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If you are using a secure signature algorithm, padding and all, then it must be secure for messages of any length. So in that sense you are good. However, in many protocols your messages must include something to prevent replay attacks, like an incrementing counter, in which case you shouldn't be signing just a single number if the messages are meant to say ...


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Peter Schwabe, one of the authors of Ed25519, directed me to a recent paper titled "EdDSA for more curves". The section "Security notes on prehashing", page 5, says that the Ed25519 algorithm without prehashing the message is resistant to collisions in the hash function, while using the algorithm with prehashing is not. Of course the hash function is not ...


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Signature generation and encryption are two different concepts. The fact that both can use the same one way function does not change that fact. In the case of RSA, both signature generation and encryption (as well as verification and decryption) uses modular exponentiation. These are called the RSA primitives. They have however different inputs: one uses the ...


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If you were using $e=3$, then there is a well known attack by Bleichenbacher that enables the trivial generation of a signature that passes verification. This attack was never published, but is described here. Note that this attack appeared in a real vulnerability in Kindle (and some versions of Android). In any case, the attack does not work for $e=65536$. ...


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If the adversary gets a signature on $m_1$, then it's true that the adversary could claim the signature is a signature on both $m_1$ and $m_2$, if $h(m_1) = h(m_2)$ (i.e., there is a collision). The adversary does not need the private key to make this claim, anyone holding the public key should be able to verify the signature. The reason the adversary can ...


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A collision in a hash function $h()$ means that there are two different messages $m_1$ and $m_2$ such that $h(m_1) = d = h(m_2)$. A digital signature of $m_1$ will involve the value $d$, which can be generated by computing $h(m_1)$. But the same value $d$ can also be generated by computing $h(m_2)$. If you are presented with the digital signature value $s ...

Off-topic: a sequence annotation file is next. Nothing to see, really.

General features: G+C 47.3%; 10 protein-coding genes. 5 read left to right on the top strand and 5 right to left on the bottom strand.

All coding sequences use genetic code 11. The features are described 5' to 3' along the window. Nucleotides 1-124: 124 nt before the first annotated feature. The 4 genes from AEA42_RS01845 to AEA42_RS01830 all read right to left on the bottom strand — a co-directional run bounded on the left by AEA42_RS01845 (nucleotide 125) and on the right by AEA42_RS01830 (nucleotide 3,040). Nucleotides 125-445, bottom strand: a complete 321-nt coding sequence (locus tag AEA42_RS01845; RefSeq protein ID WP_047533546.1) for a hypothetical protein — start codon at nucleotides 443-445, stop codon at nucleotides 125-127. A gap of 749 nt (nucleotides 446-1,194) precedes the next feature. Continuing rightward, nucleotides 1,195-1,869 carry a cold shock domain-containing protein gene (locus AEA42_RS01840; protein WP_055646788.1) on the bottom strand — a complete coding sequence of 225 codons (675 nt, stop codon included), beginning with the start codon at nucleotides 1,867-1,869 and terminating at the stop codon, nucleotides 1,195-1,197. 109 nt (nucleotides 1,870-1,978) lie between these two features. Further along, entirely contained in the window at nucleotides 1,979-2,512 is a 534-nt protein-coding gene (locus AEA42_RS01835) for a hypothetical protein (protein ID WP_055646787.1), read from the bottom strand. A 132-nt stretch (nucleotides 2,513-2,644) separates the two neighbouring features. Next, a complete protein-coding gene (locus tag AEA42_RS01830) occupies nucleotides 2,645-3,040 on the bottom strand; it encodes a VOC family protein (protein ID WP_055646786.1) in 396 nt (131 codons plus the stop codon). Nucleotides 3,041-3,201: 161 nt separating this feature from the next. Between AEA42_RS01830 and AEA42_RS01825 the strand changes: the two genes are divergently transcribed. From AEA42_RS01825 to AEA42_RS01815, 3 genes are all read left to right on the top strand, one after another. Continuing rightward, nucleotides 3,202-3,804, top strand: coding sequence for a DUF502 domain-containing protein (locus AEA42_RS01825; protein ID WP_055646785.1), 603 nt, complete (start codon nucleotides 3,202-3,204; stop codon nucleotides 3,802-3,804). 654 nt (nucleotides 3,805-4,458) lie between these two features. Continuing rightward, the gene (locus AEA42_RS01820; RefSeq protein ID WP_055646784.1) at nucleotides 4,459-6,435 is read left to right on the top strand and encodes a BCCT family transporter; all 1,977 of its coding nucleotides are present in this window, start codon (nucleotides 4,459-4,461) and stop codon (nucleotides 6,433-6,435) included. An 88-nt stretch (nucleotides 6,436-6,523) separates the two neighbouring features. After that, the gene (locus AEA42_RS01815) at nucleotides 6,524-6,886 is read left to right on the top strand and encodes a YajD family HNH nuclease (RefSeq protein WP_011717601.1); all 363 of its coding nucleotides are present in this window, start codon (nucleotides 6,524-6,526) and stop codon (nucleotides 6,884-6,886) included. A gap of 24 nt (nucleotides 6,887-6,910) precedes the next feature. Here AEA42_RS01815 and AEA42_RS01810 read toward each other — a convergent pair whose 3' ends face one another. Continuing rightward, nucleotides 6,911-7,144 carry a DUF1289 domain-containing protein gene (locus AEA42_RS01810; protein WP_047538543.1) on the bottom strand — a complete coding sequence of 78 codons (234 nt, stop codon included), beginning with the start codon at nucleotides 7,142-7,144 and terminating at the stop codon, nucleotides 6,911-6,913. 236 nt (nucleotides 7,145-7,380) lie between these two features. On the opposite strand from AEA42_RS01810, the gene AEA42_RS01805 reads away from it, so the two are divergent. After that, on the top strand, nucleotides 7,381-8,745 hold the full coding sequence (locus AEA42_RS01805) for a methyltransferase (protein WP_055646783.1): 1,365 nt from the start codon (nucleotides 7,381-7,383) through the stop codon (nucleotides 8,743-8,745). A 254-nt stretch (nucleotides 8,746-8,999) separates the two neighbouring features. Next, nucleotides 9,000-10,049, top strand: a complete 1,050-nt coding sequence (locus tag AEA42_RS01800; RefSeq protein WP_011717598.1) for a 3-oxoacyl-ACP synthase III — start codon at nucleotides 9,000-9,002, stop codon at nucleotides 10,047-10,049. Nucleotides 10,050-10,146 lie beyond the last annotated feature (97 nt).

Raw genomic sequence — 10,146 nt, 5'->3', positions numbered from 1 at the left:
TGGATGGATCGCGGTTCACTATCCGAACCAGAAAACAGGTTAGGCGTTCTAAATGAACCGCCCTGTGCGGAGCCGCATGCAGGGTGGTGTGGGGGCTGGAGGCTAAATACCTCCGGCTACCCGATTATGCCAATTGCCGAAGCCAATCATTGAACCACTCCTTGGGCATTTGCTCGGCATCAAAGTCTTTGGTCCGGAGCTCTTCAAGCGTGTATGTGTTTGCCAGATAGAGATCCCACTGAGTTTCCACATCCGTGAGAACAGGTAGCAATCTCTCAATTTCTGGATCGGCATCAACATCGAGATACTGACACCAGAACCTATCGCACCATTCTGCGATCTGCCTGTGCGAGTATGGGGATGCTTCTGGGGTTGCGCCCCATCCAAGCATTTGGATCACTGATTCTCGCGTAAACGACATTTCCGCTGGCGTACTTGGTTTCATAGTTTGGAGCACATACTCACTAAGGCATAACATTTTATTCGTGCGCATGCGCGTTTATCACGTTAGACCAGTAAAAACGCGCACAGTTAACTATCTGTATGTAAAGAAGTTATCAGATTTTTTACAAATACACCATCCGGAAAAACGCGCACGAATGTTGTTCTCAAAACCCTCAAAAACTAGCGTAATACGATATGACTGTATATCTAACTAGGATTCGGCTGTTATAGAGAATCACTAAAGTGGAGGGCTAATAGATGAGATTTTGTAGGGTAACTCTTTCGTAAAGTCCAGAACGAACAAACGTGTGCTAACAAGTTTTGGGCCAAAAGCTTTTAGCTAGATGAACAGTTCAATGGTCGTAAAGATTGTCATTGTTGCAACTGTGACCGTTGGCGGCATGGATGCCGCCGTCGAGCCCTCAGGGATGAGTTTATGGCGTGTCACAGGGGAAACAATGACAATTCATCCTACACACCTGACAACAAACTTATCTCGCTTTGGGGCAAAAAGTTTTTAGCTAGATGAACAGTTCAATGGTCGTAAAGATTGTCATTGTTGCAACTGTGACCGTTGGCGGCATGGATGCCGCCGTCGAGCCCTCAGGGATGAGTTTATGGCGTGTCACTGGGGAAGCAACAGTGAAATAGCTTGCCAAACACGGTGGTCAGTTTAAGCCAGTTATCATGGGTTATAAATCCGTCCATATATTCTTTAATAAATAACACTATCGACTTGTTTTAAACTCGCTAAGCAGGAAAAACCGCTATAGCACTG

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Except if you are picky with updates of references, there is such standard. DSA, RSA, ECDSA-$F_p$, ECDSA-$F_{2^n}$, are approved by ETSI TS 102 176-1 V2.1.1 (2011-07) (Electronic Signatures and Infrastructures (ESI); Algorithms and Parameters for Secure Electronic Signatures; Part 1: Hash functions and asymmetric algorithms), which essentially ...


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Would there be a minimum ciphertext size that is related to the public key size? It depends on the algorithms used. An RSA signature, without any bells and whistles, is equal to the key length in size (i.e. 2048 bits for 2048-bit RSA). Likewise raw RSA encryption adds the same. So if you just use both, you add twice the key length, or 512 bytes for a ...


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The goal of this method is to achieve collision-resilience (resistance against collision attacks). The second hash can be viewed as $H(R || M)$ for message M and some randomness R that is unknown to an attacker. Now, even if an attacker could efficiently find collisions for $H$, he cannot use this ability to run the standard forgery attack that works as ...



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